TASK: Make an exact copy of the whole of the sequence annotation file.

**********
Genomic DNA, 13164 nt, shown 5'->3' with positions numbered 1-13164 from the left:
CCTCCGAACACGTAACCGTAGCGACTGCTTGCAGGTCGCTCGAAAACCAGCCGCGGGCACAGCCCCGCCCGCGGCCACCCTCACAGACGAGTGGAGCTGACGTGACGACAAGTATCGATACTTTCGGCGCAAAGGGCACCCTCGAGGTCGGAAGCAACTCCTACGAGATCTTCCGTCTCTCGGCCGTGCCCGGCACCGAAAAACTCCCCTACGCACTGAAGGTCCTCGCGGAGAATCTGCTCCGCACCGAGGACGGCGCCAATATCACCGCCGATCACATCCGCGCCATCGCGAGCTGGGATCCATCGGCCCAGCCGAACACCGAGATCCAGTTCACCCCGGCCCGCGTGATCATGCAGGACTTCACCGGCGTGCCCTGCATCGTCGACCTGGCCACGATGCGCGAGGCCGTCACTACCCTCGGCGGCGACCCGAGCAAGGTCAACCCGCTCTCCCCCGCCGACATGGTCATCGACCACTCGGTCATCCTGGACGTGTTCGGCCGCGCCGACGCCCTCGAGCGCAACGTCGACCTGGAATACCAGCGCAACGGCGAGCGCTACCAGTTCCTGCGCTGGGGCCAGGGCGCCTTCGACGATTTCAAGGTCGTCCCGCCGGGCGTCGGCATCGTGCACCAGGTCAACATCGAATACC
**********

Genomic DNA, 13164 nt, shown 5'->3' with positions numbered 1-13164 from the left:
CCTCCGAACACGTAACCGTAGCGACTGCTTGCAGGTCGCTCGAAAACCAGCCGCGGGCACAGCCCCGCCCGCGGCCACCCTCACAGACGAGTGGAGCTGACGTGACGACAAGTATCGATACTTTCGGCGCAAAGGGCACCCTCGAGGTCGGAAGCAACTCCTACGAGATCTTCCGTCTCTCGGCCGTGCCCGGCACCGAAAAACTCCCCTACGCACTGAAGGTCCTCGCGGAGAATCTGCTCCGCACCGAGGACGGCGCCAATATCACCGCCGATCACATCCGCGCCATCGCGAGCTGGGATCCATCGGCCCAGCCGAACACCGAGATCCAGTTCACCCCGGCCCGCGTGATCATGCAGGACTTCACCGGCGTGCCCTGCATCGTCGACCTGGCCACGATGCGCGAGGCCGTCACTACCCTCGGCGGCGACCCGAGCAAGGTCAACCCGCTCTCCCCCGCCGACATGGTCATCGACCACTCGGTCATCCTGGACGTGTTCGGCCGCGCCGACGCCCTCGAGCGCAACGTCGACCTGGAATACCAGCGCAACGGCGAGCGCTACCAGTTCCTGCGCTGGGGCCAGGGCGCCTTCGACGATTTCAAGGTCGTCCCGCCGGGCGTCGGCATCGTGCACCAGGTCAACATCGAATACC